Season Six dramatically ups the ante with its two-part opener. We'll get to the plot in a moment; for now I want to praise the production values. "Valhalley of the Dolls" and the subsequent episodes benefit from absolutely stunning time-lapse photography of San Francisco. A lively shot of the Powell & Market cable car turnaround shows a blurred stream of traffic going up the hill. The Golden Gate bridge is swallowed by an unending stream of spooky clouds. "Valhalley of the Dolls" even has dramatic aerial photography of an island paradise.
It doesn't end with fantastic photography. The season begins with a performance by Smash Mouth, which indicates that Charmed has some pull. Whether you're a fan of the bands featured in this season or not, you can't deny the star power they bring to the show. The guest stars follow the same lead. From Jennie McCarthy to Billy Drago, famous people are everywhere.
The high production values bandwagon keeps rolling with the action pieces in "Valhalley of the Dolls." Ninjas, Mohawk war chiefs, barbarians, and other warriors engage in massive battles while hordes of belly-baring Valkyries look on. The episode gives you plenty to watch even if you aren't into the show.
"Forget Me…Not" continues the trend with an impressive CGI dragon. Whatever else you may say about Season Six, they pulled out all the stops. Good thing, too, because the Charmed vibe is in peril. "Forget Me…Not" pits the sisters against "cleaners" who want to erase Wyatt. The writers could have pleased a large portion of the Charmed audience with such a move.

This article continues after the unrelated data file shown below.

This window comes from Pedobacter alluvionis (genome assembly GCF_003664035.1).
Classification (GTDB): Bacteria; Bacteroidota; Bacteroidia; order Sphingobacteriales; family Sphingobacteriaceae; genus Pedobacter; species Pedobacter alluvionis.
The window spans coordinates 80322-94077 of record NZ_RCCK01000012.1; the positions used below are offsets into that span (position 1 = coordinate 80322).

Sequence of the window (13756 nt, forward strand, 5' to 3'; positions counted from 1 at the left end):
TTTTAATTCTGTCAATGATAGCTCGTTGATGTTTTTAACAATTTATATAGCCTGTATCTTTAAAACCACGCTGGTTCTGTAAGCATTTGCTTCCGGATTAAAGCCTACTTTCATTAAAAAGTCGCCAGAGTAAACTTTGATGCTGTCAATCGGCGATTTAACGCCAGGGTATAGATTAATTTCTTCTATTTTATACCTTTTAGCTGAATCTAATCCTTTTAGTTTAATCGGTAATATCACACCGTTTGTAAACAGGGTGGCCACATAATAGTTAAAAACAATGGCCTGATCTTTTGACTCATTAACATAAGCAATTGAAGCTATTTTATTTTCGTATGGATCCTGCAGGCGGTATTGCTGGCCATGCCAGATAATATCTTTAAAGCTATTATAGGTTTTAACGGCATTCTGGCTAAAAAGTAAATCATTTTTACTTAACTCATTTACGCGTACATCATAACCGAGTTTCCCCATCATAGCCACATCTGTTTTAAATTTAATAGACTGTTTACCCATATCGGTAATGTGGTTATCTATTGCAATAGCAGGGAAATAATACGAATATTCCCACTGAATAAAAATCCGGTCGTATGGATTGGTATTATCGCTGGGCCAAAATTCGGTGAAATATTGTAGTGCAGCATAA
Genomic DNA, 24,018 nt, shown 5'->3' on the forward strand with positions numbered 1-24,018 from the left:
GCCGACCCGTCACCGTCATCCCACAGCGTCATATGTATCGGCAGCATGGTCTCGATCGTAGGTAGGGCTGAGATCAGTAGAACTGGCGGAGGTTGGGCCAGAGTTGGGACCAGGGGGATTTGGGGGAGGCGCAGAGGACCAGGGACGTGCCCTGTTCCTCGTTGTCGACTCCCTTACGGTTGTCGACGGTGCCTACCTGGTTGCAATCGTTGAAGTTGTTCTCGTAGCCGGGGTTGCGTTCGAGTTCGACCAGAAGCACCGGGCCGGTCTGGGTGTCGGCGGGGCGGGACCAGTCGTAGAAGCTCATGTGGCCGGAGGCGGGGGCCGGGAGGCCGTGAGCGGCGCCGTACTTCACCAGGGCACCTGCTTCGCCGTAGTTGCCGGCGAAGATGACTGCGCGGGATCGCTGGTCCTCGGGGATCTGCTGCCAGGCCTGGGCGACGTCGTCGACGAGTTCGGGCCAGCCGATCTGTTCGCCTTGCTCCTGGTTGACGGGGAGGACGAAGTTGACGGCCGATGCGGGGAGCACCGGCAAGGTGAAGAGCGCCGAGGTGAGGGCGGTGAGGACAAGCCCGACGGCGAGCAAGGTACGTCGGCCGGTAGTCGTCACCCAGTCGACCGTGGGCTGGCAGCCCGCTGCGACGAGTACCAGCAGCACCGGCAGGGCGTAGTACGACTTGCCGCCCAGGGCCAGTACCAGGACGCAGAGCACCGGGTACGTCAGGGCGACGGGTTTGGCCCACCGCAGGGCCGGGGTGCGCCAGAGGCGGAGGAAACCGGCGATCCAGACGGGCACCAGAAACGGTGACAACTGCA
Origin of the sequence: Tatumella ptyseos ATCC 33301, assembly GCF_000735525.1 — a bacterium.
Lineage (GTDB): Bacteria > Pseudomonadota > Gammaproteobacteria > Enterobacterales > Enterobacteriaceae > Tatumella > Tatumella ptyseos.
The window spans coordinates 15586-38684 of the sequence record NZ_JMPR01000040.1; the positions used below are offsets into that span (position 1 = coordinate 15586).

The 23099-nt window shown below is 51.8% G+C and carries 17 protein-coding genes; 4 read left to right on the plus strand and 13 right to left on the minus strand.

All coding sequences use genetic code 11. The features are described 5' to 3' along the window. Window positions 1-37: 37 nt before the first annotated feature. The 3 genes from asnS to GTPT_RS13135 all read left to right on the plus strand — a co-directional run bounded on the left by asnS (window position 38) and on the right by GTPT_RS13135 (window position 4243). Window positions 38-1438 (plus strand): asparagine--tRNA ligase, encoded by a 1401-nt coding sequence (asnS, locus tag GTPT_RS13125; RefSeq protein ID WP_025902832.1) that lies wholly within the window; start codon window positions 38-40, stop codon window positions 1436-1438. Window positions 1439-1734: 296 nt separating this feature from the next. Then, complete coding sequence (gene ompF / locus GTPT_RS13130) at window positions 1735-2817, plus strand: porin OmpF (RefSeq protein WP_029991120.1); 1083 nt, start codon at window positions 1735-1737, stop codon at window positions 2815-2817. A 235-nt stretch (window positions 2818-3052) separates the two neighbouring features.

The addition of Chris, the mysterious whitelighter, gives the writers a direction. Even so, this season is all over the map. Some episodes such as "The Power of Three Blondes" and "Witchstock" are corny, but not in the good way of last season's "Witches in Tights." Some episodes are derivative, such as "Sword and the City." But mostly, the season has a fidgety, uncomfortable edge as Chris drives the sisters to save Wyatt. The magic of "Valhalley of the Dolls" fades fast.
Somewhere along the way, Charmed became less fun and more soap operatic. Crying and tension replaced sibling rivalry and magical oopsie-daisies. Though pathologically glib, Season Five was somehow more fetching.
This dark tone culminates in the two-part "It's a Bad, Bad, Bad, Bad World." Maybe they were trying to recapture the magic of "Centennial Charmed," or perhaps they were trying to wrap up the Chris storyline with a bang. In any case, "It's a Bad, Bad, Bad, Bad World" seemed like a dumbed-down Harry Potter episode. No one was having fun, and the melodrama wasn't dramatic enough to make me care. There are interesting ideas at work, such as the riff on Pleasantville, but on the whole this season finale had me looking forward to the end. Maybe if I'd gotten more out of the Chris plotline I would have cared more.
The audio and visuals take a definite leap forward in Season Six. Sadly, the same cannot be said for the still nonexistent extras.
What I call uneven, others may call a failure to settle for the status quo. Charmed ran for eight seasons and the ride is far from over; nothing in this season is distasteful enough to detract from the show's undeniable quirk appeal. Even when it is ripping other stories off right and left, Charmed feels fresh. And the three sisters are still as sexy as ever.
Yeah, so I was watching Rose McGowan again. Where were we?